Comment 123043

By Ryan (registered) - website | Posted June 11, 2018 at 06:17:20 in reply to Comment 123041

Ah yes, the topsy-turvy world of right-wing identity politics, where people who didn't help elect bigots have to worry about offending people who did.

As far as I can see, no one is claiming every PC voter is misogynist, xenophobic and terrible at math. It's obvious that there were a variety of reasons for people to vote PC: the chief reason is that most people, most of the time, don't pay much attention to the issues and just vote for their party because that's what they've always done.

This is why I have been trying to warn so strenuously over the past couple of years against the hijacking of traditional conservative parties by dangerous right-wing populists like Trump and Ford - most voters simply don't notice that something important has changed.

It didn't help that the news media graded Ford on a curve, exactly the same as they graded Trump on a curve in 2016, and Ford's hardcore base of actual right-wing bigots who comprise a nontrivial segment of his supporters were very highly motivated to spread as much disinformation, noise and mythology as possible in order to confuse people who were less engaged in the finer details of the election. So the NDP were recast as "dangerous radicals" when their platform was at best mildly progressive (the vast majority of OECD countries already have universal dental care, pharmacare and affordable childcare programs - Canada is a libertarian outlier heavily influenced by the USA).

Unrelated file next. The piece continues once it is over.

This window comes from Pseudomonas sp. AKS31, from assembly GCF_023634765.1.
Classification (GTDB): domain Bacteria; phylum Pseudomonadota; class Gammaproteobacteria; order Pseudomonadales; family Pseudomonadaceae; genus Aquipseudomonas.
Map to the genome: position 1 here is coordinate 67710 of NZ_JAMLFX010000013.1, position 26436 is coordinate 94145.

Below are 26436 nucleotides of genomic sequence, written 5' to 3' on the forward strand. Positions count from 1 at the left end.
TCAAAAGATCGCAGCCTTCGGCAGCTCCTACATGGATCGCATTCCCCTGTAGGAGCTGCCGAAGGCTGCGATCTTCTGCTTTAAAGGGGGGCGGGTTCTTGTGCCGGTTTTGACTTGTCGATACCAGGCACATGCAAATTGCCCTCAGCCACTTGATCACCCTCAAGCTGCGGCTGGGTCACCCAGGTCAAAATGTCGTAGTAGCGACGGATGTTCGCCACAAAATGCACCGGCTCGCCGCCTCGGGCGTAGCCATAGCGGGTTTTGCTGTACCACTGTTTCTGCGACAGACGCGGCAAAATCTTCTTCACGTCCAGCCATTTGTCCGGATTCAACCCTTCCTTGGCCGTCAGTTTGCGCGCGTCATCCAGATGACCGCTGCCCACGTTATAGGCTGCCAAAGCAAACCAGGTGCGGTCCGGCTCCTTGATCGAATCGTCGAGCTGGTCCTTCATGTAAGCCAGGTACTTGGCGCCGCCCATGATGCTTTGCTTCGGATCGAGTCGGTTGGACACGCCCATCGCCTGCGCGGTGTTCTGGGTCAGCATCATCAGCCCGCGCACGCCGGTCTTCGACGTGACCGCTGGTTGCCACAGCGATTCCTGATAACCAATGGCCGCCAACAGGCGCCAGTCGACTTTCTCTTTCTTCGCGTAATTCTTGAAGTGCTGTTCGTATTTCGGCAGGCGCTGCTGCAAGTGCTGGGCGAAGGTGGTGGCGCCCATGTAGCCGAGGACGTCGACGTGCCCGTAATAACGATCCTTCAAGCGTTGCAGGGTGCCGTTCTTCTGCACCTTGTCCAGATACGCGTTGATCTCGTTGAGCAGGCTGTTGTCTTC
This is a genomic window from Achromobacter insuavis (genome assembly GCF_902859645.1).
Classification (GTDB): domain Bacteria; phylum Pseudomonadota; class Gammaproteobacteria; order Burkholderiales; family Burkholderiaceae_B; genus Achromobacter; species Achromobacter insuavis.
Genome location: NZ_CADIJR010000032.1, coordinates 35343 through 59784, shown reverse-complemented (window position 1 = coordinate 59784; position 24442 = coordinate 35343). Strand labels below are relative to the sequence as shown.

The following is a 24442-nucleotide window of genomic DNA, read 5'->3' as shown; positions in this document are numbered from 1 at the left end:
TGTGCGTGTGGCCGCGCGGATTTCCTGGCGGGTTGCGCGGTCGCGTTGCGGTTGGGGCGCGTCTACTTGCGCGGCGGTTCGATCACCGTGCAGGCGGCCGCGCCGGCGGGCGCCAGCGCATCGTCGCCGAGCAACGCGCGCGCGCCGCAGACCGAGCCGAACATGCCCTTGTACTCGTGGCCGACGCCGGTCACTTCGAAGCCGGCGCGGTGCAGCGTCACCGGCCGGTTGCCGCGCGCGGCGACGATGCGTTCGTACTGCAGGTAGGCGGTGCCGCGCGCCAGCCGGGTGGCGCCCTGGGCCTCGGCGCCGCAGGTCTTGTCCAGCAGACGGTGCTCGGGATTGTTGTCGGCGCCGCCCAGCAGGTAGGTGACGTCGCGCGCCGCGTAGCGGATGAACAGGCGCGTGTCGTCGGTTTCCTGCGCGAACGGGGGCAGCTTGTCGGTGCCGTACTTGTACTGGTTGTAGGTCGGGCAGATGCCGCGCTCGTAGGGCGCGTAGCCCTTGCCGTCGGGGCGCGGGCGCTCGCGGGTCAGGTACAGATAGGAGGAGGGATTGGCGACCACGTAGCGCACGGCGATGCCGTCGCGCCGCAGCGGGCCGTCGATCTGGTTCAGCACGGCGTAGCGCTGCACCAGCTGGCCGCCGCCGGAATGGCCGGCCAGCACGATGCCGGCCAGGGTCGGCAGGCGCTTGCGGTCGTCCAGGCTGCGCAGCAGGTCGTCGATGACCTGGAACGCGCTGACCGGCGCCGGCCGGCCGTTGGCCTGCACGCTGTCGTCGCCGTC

If people need to start listening to each other, where is the expectation on conservative voters that they should start actually paying attention to what their own leaders are saying and doing?

Comment edited by administrator Ryan on 2018-06-11 10:39:35

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